Adversity, gains, Ipswich thanks from tough state challenge
BASKETBALL: Before the state league season is complete, Chris Riches is already planning his 2020 campaign.
However, with plenty of unfinished business, the Ipswich Force men's head coach has little time to waste.
"For me the cycle continues with my focus moving to the next season of the QBL,'' Riches said after his team was unable to qualify for this year's playoff series.
"We have already started our recruitment push and will have a number of players returning.
"A secondary part of this time is the coaching of junior teams at Ipswich Basketball Association as part of my commitment to developing that pipeline to the QBL.''
Riches oversees Ipswich's under-21 men's side during the state league off-season.
Reflecting on his men's 12th place finish (five wins, 13 losses), Riches said adversity was a key feature this season with so many issues around injury and player availability.
"From this we got to see a number of positives,'' Riches said.
"Players that we are looking at being a key part of our future had more opportunity this season to step forward and have a crack.
"I feel we had a much improved starting point with regards to players development individually. Our home grown players have all taken steps forward and continue to grow into the level we want them to be at.''
Riches said some changes would be needed for next season within the development goals he focuses on.
American import Kyle Harvey is expected to return next season along with most of the Force starting five including Jesse Ghee, Mitch Poulain and captain Jason Ralph, who continues his recovery from back issues this season.
"But for me it is just as important to continue to have our Association's other representatives fulfilled their potential. So we will be continuing with this process,'' Riches said.
"Working at this level with a group of men focused on a singular role is a pretty special environment to be allowed into.
"The challenges and adversity that you face together I find only strengthens the bonds and keeps us all on our toes.''
Riches said the toughest part of coaching was finding all the time to complete what was needed.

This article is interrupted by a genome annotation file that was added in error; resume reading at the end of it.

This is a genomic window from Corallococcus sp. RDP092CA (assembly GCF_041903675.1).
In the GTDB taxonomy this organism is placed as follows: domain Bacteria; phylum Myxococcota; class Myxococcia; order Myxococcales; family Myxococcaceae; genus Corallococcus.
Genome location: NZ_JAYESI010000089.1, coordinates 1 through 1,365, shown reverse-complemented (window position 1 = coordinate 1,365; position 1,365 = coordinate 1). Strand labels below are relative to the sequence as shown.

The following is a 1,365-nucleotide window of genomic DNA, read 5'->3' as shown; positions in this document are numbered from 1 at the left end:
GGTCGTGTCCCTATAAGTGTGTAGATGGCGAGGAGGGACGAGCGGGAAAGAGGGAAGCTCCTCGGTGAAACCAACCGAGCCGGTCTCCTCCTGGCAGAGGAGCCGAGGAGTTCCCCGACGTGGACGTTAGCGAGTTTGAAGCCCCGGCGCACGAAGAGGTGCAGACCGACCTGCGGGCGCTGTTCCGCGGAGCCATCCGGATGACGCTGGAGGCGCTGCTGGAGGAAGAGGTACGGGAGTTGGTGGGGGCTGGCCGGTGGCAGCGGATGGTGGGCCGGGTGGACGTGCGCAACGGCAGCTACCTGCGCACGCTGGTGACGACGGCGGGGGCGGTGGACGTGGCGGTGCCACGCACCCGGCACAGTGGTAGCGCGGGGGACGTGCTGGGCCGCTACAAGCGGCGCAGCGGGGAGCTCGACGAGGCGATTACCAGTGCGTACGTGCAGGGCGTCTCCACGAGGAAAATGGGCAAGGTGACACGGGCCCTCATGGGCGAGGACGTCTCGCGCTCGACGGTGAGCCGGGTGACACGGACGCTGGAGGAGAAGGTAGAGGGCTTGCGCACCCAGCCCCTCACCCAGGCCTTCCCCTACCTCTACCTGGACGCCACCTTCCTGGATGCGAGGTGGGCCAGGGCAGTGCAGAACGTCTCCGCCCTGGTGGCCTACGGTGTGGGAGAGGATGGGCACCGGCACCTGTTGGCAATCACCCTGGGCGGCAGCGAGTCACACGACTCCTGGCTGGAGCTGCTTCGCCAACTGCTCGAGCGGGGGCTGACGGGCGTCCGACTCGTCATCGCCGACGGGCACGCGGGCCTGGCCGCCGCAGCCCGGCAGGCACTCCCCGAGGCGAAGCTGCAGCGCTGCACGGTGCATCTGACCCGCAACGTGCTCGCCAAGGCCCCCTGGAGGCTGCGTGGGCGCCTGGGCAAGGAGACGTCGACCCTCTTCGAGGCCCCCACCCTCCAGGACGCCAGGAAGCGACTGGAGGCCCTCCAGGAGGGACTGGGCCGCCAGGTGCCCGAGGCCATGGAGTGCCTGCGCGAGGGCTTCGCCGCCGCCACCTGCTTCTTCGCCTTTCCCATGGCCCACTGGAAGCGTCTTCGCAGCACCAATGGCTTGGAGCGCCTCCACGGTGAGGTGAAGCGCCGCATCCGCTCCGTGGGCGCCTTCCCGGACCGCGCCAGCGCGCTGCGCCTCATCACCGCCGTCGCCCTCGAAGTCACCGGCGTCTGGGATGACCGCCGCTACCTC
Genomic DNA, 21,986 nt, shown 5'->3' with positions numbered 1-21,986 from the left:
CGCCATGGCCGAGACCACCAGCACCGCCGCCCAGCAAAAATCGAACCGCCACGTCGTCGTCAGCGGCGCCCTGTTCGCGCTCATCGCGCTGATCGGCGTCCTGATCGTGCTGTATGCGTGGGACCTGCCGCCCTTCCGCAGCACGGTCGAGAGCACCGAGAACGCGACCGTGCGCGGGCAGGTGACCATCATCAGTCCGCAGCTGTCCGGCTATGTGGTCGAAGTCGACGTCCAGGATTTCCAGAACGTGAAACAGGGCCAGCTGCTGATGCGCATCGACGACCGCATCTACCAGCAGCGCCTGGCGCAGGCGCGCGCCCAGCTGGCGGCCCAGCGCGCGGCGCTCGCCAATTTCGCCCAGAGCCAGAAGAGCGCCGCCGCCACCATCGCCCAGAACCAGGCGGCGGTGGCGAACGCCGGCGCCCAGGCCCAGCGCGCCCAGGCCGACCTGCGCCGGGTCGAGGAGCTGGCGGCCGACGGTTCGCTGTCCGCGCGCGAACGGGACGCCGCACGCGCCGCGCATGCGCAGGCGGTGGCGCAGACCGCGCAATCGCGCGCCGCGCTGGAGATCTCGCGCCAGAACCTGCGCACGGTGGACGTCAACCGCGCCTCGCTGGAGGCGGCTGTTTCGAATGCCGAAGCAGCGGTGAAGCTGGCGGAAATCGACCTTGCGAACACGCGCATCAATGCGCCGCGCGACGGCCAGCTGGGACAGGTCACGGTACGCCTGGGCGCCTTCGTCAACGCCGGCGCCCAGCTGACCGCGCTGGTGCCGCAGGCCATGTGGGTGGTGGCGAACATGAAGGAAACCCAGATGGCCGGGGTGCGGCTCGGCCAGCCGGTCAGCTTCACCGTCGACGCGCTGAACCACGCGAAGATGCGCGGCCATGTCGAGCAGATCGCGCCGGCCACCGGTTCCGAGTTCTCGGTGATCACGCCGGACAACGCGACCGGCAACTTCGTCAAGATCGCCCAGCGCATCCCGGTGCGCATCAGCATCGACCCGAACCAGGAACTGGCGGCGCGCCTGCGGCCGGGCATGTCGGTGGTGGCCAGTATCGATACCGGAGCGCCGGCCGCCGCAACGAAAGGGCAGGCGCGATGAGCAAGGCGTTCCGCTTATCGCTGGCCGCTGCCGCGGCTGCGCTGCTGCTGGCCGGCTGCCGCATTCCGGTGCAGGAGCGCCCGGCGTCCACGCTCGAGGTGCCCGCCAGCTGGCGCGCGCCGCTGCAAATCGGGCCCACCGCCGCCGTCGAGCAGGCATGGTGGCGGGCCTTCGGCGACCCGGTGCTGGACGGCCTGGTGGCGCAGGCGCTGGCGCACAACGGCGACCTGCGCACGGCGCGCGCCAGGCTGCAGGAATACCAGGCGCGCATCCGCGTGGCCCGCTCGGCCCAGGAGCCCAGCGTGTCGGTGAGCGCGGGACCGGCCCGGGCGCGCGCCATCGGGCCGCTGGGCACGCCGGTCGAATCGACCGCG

"We had a bigger than ever support staff of managers and coaches and we still saw gaps in what we wanted to do to reach the next level,'' he said.
"The competition continues to get better each season and it is something that is not lost on the coaches who work within the program. Every day you have to be better than yesterday.''
Riches also enjoyed seeing individuals and coaches achieve their goals within the Ipswich program.
"We had a number of special individual performances this season that ultimately didn't lead to wins. Many of our players improved across the board in regards to their statistics and overall performances. I can see improvement in every player.''
Riches thanked everyone in the association, along with sponsors and fans for their support this season.
He said dedicated people like Brooke Norgrove, Terry Lindeberg, Curtis Healy and Johnathon Dore made the day-to-day challenges easier.
"This year we even had support coaches conducting individual sessions in Michael Wellings, Dan Robinson and David Cheetle,'' he said.
"Everyone plays a part.''
Asked what he learnt about himself as a coach, Riches answered: "Many things you take away from each game or session.
"It is one of the best teachers in life participating at the highest level that you can. I find for myself personally that you re in an ever grinding cycle of reviewing and evaluating what you are doing and what you need to do to reduce that gap.''
Riches said the Brisbane Capitals were favoured to win this year's QBL men's competition.
"It is not that there isn't teams that are capable of beating them, but to do so across three game sin the finals would be unlikely,'' Riches said.
"With players like Jason Cadee (current Boomer) and Will Magnay (Aus' Uni Team) they will be tough for any team."